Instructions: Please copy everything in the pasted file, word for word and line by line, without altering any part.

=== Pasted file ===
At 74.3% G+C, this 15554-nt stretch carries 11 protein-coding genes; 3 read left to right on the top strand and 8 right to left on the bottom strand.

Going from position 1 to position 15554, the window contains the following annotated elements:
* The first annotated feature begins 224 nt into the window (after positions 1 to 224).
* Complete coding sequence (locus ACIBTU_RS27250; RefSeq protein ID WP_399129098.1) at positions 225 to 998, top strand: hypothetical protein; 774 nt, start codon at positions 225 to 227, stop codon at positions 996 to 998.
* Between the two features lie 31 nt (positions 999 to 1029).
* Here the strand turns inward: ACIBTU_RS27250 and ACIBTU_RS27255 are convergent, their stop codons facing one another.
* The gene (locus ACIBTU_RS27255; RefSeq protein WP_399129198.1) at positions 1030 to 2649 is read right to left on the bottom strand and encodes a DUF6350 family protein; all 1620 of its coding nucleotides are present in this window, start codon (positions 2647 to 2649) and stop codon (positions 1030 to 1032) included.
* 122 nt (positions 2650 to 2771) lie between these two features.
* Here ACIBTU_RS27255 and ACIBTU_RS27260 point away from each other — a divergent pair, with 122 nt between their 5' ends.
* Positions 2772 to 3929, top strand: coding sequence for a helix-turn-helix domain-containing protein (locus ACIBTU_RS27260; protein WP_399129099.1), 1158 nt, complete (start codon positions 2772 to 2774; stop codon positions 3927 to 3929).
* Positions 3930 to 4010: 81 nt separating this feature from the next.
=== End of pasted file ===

At 74.3% G+C, this 15554-nt stretch carries 11 protein-coding genes; 3 read left to right on the top strand and 8 right to left on the bottom strand.

Going from position 1 to position 15554, the window contains the following annotated elements:
* The first annotated feature begins 224 nt into the window (after positions 1 to 224).
* Complete coding sequence (locus ACIBTU_RS27250; RefSeq protein ID WP_399129098.1) at positions 225 to 998, top strand: hypothetical protein; 774 nt, start codon at positions 225 to 227, stop codon at positions 996 to 998.
* Between the two features lie 31 nt (positions 999 to 1029).
* Here the strand turns inward: ACIBTU_RS27250 and ACIBTU_RS27255 are convergent, their stop codons facing one another.
* The gene (locus ACIBTU_RS27255; RefSeq protein WP_399129198.1) at positions 1030 to 2649 is read right to left on the bottom strand and encodes a DUF6350 family protein; all 1620 of its coding nucleotides are present in this window, start codon (positions 2647 to 2649) and stop codon (positions 1030 to 1032) included.
* 122 nt (positions 2650 to 2771) lie between these two features.
* Here ACIBTU_RS27255 and ACIBTU_RS27260 point away from each other — a divergent pair, with 122 nt between their 5' ends.
* Positions 2772 to 3929, top strand: coding sequence for a helix-turn-helix domain-containing protein (locus ACIBTU_RS27260; protein WP_399129099.1), 1158 nt, complete (start codon positions 2772 to 2774; stop codon positions 3927 to 3929).
* Positions 3930 to 4010: 81 nt separating this feature from the next.